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Princeps Senatus
The ''princeps senatus'' ( ''principes senatus'') was the first member by precedence on the membership rolls of the Roman Senate. Although officially out of the ''cursus honorum'' and possessing no '' imperium'', this office conferred prestige on the senator holding it. History The ''princeps senatus'' was chosen by the pair of censors (that is, every 5 years on average) whenever there was a vacancy on the seat during their tenure. The ''princeps senatus'' was not a lifetime appointment. However, in practice, the incumbent ''princeps senatus'' was always re-appointed by the censors. Traditionally, the ''princeps senatus'' had the honour of speaking first on any motion or topic presented by the presiding magistrate. By the middle republic, the ''princeps senatus'' was the most prestigious position in Rome and had adduced further privileges: he moved all routine senate business, having power to have his input directly moulded into them by choosing their wording. He also set out ...
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Roman Senate
The Roman Senate ( la, Senātus Rōmānus) was a governing and advisory assembly in ancient Rome. It was one of the most enduring institutions in Roman history, being established in the first days of the city of Rome (traditionally founded in 753 BC). It survived the overthrow of the Roman monarchy in 509 BC; the fall of the Roman Republic in the 1st century BC; the division of the Roman Empire in AD 395; and the fall of the Western Roman Empire in 476; Justinian's attempted reconquest of the west in the 6th century, and lasted well into the Eastern Roman Empire's history. During the days of the Roman Kingdom, most of the time the Senate was little more than an advisory council to the king, but it also elected new Roman kings. The last king of Rome, Lucius Tarquinius Superbus, was overthrown following a coup d'état led by Lucius Junius Brutus, who founded the Roman Republic. During the early Republic, the Senate was politically weak, while the various executive magis ...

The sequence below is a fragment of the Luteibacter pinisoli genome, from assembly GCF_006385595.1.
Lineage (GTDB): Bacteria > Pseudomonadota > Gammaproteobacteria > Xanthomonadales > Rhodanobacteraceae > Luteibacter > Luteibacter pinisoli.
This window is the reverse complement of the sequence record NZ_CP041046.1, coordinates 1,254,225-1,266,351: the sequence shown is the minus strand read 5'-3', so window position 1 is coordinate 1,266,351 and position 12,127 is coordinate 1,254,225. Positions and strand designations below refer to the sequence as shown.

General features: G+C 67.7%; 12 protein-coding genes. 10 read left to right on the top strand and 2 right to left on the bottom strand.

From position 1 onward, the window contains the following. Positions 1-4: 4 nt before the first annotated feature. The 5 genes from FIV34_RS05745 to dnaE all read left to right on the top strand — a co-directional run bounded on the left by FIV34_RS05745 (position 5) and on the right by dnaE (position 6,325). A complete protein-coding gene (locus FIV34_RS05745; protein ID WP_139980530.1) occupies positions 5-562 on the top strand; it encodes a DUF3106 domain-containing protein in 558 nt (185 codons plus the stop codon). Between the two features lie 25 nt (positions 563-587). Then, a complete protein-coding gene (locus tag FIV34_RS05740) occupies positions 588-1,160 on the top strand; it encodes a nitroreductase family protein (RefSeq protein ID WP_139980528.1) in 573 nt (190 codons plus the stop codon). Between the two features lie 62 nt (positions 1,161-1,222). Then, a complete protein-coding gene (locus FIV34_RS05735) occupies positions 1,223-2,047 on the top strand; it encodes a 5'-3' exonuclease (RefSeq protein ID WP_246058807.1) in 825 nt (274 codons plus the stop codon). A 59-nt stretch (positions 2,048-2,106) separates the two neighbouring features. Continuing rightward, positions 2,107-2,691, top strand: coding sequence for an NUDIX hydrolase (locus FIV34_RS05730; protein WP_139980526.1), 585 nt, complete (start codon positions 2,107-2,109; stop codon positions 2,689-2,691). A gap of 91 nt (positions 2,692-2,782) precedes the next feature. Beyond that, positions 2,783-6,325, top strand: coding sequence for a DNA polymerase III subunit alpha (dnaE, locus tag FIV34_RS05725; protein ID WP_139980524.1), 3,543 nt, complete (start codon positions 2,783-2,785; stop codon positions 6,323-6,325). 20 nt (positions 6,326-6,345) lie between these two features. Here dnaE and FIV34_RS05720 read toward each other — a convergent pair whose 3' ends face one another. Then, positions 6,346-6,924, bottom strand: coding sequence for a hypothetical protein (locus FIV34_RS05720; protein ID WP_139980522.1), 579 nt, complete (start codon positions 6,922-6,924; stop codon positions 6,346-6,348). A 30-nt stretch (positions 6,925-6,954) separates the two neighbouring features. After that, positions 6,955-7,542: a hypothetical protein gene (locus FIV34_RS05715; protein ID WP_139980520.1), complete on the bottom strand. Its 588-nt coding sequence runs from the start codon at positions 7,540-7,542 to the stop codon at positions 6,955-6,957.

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Aemilia (gens)
The gens Aemilia, originally written Aimilia, was one of the greatest patrician families at ancient Rome. The gens was of great antiquity, and claimed descent from Numa Pompilius, the second King of Rome. Its members held the highest offices of the state, from the early decades of the Republic to imperial times.''Dictionary of Greek and Roman Biography and Mythology'', vol. I, p. 30 (" Aemilia Gens"). The Aemilii were almost certainly one of the ''gentes maiores'', the most important of the patrician families. Their name was associated with three major roads (the '' Via Aemilia'', the ''Via Aemilia Scauri'', and the '), an administrative region of Italy, and the Basilica Aemilia at Rome. Origin Several stories were told of the foundation of the Aemilii, of which the most familiar was that their ancestor, Mamercus, was the son of Numa Pompilius. In the late Republic, several other gentes claimed descent from Numa, including the Pompilii, Pomponii, Calpurnii, and Pin ...